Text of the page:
GENERAL EXCEPTIONS UNDER IPC section 76-80

  1. Mistakes of Fact- Section 76 excuses a person from criminal liability who is bound by law to do something and thereby executes it, or who in good faith, due to a mistake of fact believes that he is bound by law and so does it. Mistake as a mitigating factor refers to the rule that when a person who is not aware of the existence of the relevant facts or has mistaken them, commits a wrongful act, he neither had an intention to commit it nor were the consequent unlawful results foreseen by him. Hence his trial must commence on the fiction of the facts as were mistakenly believed by him and not in accordance with how they actually are. However, Section 79 exempts a person who owing to a mistake of fact and not a mistake of law, believes that his actions are justified by law. It is important to note here that protection under Section 76 and 79 are only applicable to mistake of facts and not to mistake of law which is based on the Common law maixm, “ignorantia facti doth excusat, ignorantia juris non excusat” which means ignorance of fact excuses, ignorance of law does not excuse. The underlying objective of the rule says that everyone is expected and presumed to know the law. Hence, ignorance of such things which everyone is duty-bound to know cannot absolve a person by justifying his ignorance on the particular subject matter
  2. .Judicial Acts – Section 77 and 78 renders safeguards to judges and their ministerial staff, who are acting as judicial officers to execute the orders of the judges. The underlying objective of this Section is to ensure that the judges should discharge their duties independent of fear of any consequences. The entire idea behind this concept is to protect public policy. In the case of Ram Pratap Sharma v. Dayanand a judge of Punjab & Haryana High Court while addressing the members of the Bar, began criticizing the govt policies and its ineffectiveness in operation of the administration. Some members of the Bar wrote a letter to the Prime Minister of India, stating that the speech of the judge was not appropriate and hence actions be taken against him. A notice of contempt was issued to the signatories of the letter by the Punjab & Haryana High court.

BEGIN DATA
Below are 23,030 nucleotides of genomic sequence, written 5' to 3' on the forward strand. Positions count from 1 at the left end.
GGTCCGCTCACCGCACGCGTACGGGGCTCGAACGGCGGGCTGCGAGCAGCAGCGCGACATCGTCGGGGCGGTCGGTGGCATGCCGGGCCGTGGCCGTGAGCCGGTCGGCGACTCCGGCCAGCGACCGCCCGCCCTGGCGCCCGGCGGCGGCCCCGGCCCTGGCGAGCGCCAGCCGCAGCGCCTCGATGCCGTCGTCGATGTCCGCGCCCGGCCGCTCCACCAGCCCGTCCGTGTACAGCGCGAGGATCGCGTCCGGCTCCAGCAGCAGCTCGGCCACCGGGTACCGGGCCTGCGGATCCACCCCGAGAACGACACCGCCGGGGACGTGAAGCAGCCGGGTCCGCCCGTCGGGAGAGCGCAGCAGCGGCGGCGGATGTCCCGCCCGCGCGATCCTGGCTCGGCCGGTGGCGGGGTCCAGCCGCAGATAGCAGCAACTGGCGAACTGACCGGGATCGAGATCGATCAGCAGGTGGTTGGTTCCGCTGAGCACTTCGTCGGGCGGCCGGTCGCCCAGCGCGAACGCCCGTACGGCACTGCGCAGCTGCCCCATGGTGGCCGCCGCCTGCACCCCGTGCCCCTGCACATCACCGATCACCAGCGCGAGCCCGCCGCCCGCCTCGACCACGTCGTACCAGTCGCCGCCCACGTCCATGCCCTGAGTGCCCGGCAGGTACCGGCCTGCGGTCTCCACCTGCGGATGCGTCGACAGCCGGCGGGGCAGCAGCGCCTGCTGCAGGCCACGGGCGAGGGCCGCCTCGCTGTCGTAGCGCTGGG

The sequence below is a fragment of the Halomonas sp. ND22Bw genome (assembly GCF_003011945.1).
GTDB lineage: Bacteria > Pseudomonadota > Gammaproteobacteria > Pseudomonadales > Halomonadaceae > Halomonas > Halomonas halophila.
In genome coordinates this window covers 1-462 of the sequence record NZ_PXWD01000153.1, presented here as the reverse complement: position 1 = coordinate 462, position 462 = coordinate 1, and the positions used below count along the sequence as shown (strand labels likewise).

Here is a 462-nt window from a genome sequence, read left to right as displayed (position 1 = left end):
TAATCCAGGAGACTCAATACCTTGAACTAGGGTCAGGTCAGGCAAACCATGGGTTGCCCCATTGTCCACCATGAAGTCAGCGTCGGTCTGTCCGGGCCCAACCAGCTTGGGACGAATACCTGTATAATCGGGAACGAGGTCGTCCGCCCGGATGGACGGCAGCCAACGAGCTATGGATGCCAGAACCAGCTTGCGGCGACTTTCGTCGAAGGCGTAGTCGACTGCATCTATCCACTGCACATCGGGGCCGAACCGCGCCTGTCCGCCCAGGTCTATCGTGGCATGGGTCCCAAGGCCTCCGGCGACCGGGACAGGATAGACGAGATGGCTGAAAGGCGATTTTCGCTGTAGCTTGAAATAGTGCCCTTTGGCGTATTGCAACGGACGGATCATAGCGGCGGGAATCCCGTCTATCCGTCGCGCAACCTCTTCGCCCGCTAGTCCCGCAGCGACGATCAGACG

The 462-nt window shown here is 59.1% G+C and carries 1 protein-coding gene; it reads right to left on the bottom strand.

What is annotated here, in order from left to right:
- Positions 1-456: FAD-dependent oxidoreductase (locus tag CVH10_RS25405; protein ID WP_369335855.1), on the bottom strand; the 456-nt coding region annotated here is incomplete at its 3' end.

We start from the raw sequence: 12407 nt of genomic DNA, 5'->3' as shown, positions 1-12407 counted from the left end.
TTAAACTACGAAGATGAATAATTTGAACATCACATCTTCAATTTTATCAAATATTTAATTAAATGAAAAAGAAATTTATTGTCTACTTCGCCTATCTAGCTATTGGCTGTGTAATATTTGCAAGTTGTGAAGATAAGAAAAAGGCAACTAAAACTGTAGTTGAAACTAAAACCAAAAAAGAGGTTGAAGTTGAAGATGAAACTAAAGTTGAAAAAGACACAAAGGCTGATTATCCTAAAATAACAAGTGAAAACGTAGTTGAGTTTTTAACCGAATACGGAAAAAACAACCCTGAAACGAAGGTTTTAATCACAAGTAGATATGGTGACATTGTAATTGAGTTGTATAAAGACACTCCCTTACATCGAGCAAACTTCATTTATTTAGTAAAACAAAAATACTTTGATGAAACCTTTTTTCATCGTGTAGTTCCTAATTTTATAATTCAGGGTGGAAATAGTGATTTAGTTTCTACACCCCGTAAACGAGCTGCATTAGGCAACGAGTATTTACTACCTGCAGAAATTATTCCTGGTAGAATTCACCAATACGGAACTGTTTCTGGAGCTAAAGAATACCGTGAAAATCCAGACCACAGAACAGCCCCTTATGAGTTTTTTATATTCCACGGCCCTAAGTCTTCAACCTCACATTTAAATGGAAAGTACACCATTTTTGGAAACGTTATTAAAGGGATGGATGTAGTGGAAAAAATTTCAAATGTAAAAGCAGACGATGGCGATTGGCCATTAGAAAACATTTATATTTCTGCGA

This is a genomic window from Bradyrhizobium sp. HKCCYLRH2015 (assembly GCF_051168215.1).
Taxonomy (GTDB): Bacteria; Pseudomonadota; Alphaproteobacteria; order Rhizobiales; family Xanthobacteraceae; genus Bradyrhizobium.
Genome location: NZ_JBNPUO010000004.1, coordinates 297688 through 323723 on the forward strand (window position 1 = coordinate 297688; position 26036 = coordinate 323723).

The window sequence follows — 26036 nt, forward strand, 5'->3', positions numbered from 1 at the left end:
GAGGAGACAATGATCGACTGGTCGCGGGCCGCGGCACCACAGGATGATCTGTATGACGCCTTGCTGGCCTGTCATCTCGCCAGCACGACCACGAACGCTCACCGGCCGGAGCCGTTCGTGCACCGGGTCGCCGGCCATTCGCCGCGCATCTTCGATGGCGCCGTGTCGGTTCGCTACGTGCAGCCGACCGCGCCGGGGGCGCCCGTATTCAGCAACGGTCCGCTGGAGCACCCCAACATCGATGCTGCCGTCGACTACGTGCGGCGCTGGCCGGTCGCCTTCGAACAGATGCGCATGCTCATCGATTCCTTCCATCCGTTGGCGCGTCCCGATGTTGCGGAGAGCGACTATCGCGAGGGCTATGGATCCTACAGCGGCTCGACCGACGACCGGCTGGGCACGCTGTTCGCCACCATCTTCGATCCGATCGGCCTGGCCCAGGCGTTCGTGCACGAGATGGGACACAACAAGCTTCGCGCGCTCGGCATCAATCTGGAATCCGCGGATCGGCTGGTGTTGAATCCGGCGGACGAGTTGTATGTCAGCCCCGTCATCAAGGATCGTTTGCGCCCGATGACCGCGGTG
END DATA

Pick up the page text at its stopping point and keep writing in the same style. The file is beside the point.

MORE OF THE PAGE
In reply to the letter, the members of the Bar stated that the letter was sent not with the purpose of vile and ill-will, but only with good faith. Moreover, there had been no publicity regarding the same. Also, the intention was to create a privileged communication regarding the inappropriate conduct of the judge and with a view to upholding the dignity of the court. Further, the immunity to a judge by virtue of Section 77 is not only with regards to the power exercised under judicial authority, but also acts done by him in the application of judicial authority which he reckons in good faith was authorised to him by law.

  1. Accident and misfortunes –Section 80 and section 81 

Section 80 exempts a person from criminal liability if the act was done without any criminal intent or knowledge and the accident occur while doing a lawful  act. Also the act must have been committed with due care and caution. The entire idea is not to impose on person criminal liabilities because the acts which he did was not only unintentional but also the results were so little expected that it came as a surprise. The act leading to the injury was neither negligent nor wilful and occurred in the ordinary course of things. Section 81 basically provides immunity to those accused persons who did an act which was although evil, was committed in order to avert a bigger evil.Under section 81 it covers two important elements-Necessity knows no law and Necessity overcomes the law. Here it is worthwhile to notice the difference between section 80 and 81. Section 80 contemplates the absence of criminal intention and criminal knowledge as well. However, Section 81 contemplates the absence of criminal intention alone. Immunity under Section 81 is only stipulated under such situations wherein the accused committed an offence without any trace of criminal intent and in good faith in order to avoid or prevent other harm to a person or property.

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